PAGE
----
Sunday, February 03, 2013
Just like the buses
I have to begin by declaring an interest, I am unashamedly a Jonathan Meades fan. A fan of his writing, his reviews, his newspaper Q & A's but most of all his television programmes for the BBC which, over the last twenty years or so, have treated its audience as grown-ups as other programmes have consistently treated their viewers as idiots to be looked down upon.
Some critics accuse Meades of being 'too wordy' which is a bit like accusing Andres Iniesta of being too good at football, simply because the majority of those players he competes against just aren't as good so it is with Meades that his detractors accuse him of using words that have more than one syllable when the world can generally get by on tabloid hand me downs or the whims of commissioning editors.
This weeks offering, sadly not one in a series, was called The Joy Of Essex (BBC 4 - Tuesday 9pm), and it sought to right the many wrongs that have been carried out over the years in the name of humour or irony. The county that is synonymous with fake tans, pigs with painted toe nails, footballers wives, drug gangs and white stilettos. One of the best ripostes I witnessed during the years of Thatcher inspired excess all areas London v Essex misogyny was an 'Essex girl' who asked a group of City boys what the difference was between an Essex man and a Londoner. The gel coiffured, expense account, Porsche driving, Bolly guzzling, white socked market traders, looked on vaguely as she waggled her pinky and said, "about six inches."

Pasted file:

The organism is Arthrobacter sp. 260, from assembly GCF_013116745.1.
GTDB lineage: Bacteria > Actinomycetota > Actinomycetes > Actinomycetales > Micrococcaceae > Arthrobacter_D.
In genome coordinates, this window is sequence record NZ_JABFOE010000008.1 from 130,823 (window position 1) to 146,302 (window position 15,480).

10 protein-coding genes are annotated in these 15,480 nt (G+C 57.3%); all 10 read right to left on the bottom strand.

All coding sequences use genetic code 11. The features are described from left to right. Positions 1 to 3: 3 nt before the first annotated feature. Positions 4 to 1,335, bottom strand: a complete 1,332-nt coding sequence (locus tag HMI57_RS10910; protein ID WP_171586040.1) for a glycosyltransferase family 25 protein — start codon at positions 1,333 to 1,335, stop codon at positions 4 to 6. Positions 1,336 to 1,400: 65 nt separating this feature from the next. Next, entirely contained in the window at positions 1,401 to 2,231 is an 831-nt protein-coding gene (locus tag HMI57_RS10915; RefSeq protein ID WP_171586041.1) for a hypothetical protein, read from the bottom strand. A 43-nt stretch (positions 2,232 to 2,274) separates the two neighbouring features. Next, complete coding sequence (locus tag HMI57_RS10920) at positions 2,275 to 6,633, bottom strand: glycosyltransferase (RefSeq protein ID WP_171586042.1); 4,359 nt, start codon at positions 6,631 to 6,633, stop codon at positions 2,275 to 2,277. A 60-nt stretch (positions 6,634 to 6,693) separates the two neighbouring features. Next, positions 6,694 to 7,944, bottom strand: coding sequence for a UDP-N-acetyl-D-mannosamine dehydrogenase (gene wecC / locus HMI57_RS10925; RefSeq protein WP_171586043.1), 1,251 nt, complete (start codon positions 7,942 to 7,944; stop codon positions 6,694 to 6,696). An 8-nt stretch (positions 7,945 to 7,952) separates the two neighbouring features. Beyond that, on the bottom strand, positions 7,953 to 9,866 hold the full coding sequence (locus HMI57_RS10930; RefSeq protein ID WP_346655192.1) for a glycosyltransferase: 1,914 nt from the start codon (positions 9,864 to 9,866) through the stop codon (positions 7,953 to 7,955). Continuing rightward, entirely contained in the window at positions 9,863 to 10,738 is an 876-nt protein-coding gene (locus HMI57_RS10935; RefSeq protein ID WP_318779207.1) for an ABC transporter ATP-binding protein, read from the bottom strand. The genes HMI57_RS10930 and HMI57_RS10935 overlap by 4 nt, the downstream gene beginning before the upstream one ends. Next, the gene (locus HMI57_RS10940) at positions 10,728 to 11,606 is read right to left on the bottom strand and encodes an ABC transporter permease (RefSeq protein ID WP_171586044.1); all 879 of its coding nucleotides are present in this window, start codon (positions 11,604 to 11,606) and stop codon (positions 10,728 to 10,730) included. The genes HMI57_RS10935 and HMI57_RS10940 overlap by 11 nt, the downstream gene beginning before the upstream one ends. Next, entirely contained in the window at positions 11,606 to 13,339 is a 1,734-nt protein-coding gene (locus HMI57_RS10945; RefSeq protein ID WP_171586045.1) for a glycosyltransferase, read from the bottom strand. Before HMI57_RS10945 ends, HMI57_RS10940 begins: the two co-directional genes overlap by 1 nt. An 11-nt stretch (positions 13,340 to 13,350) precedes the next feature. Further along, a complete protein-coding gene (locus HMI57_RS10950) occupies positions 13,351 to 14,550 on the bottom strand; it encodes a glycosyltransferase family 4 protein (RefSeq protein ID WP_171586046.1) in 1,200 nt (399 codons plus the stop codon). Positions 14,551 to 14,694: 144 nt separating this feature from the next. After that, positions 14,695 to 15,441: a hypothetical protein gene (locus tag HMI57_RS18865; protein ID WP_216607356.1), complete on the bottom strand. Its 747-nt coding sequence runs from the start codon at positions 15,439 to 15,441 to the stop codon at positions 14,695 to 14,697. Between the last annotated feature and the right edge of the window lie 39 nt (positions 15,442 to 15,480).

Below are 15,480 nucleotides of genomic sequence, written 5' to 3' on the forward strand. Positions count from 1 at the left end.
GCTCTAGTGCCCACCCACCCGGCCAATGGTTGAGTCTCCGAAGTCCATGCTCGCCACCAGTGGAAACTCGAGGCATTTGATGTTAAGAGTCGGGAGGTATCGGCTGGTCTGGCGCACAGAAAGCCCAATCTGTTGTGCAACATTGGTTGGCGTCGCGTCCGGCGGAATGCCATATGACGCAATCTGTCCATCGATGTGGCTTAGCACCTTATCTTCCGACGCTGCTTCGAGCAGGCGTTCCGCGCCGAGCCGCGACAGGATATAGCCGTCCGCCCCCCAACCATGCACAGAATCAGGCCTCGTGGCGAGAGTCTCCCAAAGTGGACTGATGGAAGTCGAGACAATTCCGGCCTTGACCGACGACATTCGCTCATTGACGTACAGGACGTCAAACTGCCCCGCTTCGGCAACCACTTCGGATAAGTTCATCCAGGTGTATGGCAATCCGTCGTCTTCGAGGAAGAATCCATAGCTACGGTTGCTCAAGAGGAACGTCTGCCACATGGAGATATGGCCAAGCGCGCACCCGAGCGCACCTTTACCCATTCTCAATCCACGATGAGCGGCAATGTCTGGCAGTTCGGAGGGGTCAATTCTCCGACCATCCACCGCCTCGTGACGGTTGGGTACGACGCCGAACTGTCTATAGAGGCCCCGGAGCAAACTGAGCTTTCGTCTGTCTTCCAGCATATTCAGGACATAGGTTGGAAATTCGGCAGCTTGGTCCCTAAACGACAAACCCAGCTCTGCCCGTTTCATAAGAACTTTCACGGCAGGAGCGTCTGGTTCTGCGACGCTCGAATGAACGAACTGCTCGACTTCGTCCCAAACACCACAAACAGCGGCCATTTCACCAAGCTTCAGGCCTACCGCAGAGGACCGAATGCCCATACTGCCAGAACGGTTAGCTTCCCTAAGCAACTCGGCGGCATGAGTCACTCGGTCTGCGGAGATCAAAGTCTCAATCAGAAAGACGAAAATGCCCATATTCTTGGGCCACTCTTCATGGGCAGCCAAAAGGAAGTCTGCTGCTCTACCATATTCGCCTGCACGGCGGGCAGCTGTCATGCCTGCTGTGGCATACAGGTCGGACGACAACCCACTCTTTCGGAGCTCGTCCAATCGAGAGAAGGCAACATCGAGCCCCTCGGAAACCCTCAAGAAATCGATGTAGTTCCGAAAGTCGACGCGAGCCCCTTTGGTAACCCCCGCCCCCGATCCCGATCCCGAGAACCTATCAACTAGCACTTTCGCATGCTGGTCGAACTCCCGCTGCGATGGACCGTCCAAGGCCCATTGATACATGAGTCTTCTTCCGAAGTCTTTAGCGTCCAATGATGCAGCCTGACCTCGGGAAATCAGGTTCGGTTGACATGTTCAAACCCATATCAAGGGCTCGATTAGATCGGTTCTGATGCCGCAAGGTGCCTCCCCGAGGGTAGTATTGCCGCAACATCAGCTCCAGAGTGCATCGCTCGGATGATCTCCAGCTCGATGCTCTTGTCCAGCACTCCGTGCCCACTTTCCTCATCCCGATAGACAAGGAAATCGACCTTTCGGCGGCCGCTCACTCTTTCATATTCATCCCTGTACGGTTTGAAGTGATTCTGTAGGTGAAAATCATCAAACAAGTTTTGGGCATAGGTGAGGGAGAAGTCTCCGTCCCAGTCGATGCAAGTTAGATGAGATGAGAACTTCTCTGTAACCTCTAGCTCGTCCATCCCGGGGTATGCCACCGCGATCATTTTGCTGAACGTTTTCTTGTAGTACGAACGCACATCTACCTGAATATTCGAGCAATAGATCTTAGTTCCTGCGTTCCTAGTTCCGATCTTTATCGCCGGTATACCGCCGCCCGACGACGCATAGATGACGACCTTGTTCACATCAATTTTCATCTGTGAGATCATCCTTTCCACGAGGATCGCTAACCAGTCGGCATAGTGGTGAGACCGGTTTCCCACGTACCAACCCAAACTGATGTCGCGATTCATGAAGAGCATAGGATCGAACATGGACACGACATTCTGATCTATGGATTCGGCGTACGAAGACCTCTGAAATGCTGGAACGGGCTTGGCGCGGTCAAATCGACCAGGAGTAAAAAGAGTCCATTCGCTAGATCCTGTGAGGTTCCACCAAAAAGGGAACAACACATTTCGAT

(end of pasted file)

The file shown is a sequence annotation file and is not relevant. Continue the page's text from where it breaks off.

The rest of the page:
Meades programme contained gentle (and not so gentle) digs at the Labour left (and its politically correct inspired alliances with a lot of what my Nan would have called 'wrong 'uns), organised religion (and variants thereof) whilst proving that you cannot judge a book by the cover of its many editions.